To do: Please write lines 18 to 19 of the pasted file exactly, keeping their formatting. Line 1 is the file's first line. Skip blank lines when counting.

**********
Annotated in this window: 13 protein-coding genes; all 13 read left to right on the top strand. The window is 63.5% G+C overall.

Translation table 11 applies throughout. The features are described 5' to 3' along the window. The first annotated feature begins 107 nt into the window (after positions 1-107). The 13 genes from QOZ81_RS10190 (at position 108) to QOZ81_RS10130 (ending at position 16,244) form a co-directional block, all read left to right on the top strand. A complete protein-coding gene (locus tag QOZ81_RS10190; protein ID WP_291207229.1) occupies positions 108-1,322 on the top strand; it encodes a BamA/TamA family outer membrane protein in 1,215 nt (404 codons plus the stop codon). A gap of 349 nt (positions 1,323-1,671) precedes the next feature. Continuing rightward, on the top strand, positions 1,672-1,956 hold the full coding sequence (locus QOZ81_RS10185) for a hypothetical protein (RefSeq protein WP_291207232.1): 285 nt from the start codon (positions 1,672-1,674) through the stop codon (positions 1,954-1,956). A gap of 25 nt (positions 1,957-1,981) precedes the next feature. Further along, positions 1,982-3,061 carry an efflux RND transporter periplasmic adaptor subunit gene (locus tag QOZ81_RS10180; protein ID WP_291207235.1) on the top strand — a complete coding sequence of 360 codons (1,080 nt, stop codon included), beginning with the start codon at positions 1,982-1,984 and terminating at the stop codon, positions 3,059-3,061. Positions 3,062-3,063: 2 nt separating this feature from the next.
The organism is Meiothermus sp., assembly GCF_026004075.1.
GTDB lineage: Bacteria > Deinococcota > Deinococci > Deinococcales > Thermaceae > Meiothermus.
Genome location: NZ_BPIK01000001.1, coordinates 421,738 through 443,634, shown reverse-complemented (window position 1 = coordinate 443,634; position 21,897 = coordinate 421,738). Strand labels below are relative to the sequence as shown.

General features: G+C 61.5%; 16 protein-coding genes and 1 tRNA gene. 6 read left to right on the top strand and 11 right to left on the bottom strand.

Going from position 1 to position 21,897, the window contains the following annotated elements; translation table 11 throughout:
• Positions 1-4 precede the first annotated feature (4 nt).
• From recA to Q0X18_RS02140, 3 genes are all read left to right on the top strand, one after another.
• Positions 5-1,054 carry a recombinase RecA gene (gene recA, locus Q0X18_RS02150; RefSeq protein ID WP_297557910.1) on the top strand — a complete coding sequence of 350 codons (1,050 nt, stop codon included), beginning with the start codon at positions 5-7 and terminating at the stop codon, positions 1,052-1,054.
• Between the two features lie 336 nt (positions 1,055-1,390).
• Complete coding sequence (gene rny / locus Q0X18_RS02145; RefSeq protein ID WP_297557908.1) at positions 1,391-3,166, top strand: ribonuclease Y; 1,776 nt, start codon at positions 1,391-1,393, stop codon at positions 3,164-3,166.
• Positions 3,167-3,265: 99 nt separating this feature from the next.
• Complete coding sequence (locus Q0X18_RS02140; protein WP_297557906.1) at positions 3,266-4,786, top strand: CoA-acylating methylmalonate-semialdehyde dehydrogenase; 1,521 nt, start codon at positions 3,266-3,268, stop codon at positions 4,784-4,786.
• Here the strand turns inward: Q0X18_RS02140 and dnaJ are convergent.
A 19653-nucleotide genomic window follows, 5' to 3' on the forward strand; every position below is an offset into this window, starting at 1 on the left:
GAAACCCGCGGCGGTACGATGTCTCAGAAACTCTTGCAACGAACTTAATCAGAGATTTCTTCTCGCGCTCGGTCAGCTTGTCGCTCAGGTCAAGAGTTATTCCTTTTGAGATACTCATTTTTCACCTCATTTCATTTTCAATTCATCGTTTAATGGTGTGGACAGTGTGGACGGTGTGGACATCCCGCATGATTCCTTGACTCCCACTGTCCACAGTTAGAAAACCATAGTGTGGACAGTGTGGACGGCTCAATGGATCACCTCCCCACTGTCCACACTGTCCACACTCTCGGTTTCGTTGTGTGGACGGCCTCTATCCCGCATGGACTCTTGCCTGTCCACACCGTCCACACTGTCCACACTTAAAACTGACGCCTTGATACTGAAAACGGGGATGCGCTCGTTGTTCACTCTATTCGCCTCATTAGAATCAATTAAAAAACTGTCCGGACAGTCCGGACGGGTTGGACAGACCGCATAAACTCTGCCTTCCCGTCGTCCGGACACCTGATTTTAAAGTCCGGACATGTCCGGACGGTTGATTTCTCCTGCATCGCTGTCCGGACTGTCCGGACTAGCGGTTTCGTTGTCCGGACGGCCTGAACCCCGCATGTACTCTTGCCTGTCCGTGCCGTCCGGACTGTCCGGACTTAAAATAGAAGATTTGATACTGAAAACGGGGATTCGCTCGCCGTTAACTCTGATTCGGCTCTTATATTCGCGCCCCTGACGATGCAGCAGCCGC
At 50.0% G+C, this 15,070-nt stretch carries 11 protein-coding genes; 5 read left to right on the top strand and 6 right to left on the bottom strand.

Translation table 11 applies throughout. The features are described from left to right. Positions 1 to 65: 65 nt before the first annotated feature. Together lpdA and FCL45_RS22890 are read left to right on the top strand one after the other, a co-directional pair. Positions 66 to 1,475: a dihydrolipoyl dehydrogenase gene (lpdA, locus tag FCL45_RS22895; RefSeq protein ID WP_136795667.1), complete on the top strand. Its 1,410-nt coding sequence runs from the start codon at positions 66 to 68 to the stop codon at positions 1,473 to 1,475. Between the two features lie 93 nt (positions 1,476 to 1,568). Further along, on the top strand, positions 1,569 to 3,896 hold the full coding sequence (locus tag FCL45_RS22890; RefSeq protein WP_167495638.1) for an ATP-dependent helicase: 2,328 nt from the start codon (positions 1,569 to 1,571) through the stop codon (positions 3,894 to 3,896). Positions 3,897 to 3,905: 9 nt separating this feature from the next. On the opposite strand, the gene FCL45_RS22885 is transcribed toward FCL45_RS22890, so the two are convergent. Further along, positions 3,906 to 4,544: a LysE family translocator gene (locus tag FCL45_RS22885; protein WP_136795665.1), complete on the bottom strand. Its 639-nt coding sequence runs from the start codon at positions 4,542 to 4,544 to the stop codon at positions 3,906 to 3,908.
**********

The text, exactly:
At 50.0% G+C, this 15,070-nt stretch carries 11 protein-coding genes; 5 read left to right on the top strand and 6 right to left on the bottom strand.

Translation table 11 applies throughout. The features are described from left to right. Positions 1 to 65: 65 nt before the first annotated feature. Together lpdA and FCL45_RS22890 are read left to right on the top strand one after the other, a co-directional pair. Positions 66 to 1,475: a dihydrolipoyl dehydrogenase gene (lpdA, locus tag FCL45_RS22895; RefSeq protein ID WP_136795667.1), complete on the top strand. Its 1,410-nt coding sequence runs from the start codon at positions 66 to 68 to the stop codon at positions 1,473 to 1,475. Between the two features lie 93 nt (positions 1,476 to 1,568). Further along, on the top strand, positions 1,569 to 3,896 hold the full coding sequence (locus tag FCL45_RS22890; RefSeq protein WP_167495638.1) for an ATP-dependent helicase: 2,328 nt from the start codon (positions 1,569 to 1,571) through the stop codon (positions 3,894 to 3,896). Positions 3,897 to 3,905: 9 nt separating this feature from the next. On the opposite strand, the gene FCL45_RS22885 is transcribed toward FCL45_RS22890, so the two are convergent. Further along, positions 3,906 to 4,544: a LysE family translocator gene (locus tag FCL45_RS22885; protein WP_136795665.1), complete on the bottom strand. Its 639-nt coding sequence runs from the start codon at positions 4,542 to 4,544 to the stop codon at positions 3,906 to 3,908.